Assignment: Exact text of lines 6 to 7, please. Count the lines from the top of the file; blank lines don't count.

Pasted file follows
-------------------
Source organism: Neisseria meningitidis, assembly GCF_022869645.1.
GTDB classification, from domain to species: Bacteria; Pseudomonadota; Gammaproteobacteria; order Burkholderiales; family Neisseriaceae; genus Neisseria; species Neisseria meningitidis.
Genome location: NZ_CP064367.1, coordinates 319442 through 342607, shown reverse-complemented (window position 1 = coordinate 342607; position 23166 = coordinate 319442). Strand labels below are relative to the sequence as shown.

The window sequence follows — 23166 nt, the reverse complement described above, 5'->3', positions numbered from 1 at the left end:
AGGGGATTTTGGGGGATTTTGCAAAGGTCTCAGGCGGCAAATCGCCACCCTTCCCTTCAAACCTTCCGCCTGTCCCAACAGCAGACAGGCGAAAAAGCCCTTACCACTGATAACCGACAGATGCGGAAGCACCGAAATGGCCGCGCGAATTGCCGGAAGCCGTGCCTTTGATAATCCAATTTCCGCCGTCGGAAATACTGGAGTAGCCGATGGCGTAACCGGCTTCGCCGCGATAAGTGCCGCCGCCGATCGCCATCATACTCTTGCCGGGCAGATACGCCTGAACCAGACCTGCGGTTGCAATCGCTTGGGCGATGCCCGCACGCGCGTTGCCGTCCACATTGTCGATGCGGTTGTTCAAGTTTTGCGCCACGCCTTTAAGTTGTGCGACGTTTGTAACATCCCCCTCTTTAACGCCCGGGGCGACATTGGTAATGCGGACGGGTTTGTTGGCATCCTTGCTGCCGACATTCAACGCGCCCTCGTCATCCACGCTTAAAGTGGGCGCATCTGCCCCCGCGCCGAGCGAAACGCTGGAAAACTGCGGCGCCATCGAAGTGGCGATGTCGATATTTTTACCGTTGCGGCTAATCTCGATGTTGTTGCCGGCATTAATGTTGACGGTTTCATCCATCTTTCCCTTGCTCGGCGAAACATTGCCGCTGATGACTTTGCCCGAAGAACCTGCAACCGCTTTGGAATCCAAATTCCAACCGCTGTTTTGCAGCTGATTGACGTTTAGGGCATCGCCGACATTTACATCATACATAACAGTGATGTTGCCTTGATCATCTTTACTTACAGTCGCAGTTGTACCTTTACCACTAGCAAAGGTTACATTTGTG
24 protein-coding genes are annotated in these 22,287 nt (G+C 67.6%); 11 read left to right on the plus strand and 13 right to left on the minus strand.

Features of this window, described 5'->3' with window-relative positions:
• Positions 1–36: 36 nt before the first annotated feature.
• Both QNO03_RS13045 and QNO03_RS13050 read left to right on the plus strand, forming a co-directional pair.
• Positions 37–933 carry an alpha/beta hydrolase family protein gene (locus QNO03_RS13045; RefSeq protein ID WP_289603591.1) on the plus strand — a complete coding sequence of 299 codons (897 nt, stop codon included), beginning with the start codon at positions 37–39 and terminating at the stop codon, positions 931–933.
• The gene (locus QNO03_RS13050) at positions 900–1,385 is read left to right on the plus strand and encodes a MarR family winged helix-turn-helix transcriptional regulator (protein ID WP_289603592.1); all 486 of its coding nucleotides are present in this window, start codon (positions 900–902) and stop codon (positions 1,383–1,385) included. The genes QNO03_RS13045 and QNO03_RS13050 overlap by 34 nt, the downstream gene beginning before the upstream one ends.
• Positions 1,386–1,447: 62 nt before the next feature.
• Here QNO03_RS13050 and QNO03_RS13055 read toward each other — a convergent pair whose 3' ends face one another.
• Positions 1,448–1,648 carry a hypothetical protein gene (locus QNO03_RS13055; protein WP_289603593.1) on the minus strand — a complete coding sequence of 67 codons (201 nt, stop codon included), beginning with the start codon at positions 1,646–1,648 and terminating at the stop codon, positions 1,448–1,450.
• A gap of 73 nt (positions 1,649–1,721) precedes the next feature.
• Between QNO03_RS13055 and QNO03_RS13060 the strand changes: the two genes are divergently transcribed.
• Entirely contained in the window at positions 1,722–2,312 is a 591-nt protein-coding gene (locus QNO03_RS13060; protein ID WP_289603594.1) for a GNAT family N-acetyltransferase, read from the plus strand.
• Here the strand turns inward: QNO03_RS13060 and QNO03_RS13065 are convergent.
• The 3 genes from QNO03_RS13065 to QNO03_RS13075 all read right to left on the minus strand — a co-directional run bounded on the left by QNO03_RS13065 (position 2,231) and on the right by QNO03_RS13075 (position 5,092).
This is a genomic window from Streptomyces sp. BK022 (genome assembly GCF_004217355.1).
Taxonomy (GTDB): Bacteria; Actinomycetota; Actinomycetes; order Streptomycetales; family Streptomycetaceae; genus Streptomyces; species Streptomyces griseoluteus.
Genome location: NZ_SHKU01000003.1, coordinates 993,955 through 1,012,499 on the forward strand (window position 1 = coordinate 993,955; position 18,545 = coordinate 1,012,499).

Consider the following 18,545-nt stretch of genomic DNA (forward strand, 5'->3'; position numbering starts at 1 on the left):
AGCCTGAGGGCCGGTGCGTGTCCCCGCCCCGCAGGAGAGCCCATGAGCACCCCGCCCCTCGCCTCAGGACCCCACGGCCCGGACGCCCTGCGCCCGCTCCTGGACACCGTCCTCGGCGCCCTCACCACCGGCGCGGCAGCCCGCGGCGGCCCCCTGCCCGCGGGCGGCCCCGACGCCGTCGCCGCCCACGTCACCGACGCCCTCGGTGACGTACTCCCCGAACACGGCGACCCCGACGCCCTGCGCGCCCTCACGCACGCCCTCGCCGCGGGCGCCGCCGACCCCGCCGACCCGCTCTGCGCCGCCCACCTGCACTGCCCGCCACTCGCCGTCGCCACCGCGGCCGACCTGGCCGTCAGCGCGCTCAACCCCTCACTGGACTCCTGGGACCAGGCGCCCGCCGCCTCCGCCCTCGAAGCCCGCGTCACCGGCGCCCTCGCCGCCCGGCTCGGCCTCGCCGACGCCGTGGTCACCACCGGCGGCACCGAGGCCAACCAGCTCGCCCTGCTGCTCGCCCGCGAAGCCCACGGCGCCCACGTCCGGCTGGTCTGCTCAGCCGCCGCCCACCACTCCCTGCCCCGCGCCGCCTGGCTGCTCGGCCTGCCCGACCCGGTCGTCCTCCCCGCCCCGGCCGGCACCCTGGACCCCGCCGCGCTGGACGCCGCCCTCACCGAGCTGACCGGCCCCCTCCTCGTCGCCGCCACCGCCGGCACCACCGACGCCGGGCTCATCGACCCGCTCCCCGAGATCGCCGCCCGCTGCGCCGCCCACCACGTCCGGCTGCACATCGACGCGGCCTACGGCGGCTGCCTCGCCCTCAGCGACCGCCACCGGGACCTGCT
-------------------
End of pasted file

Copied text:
24 protein-coding genes are annotated in these 22,287 nt (G+C 67.6%); 11 read left to right on the plus strand and 13 right to left on the minus strand.

Features of this window, described 5'->3' with window-relative positions: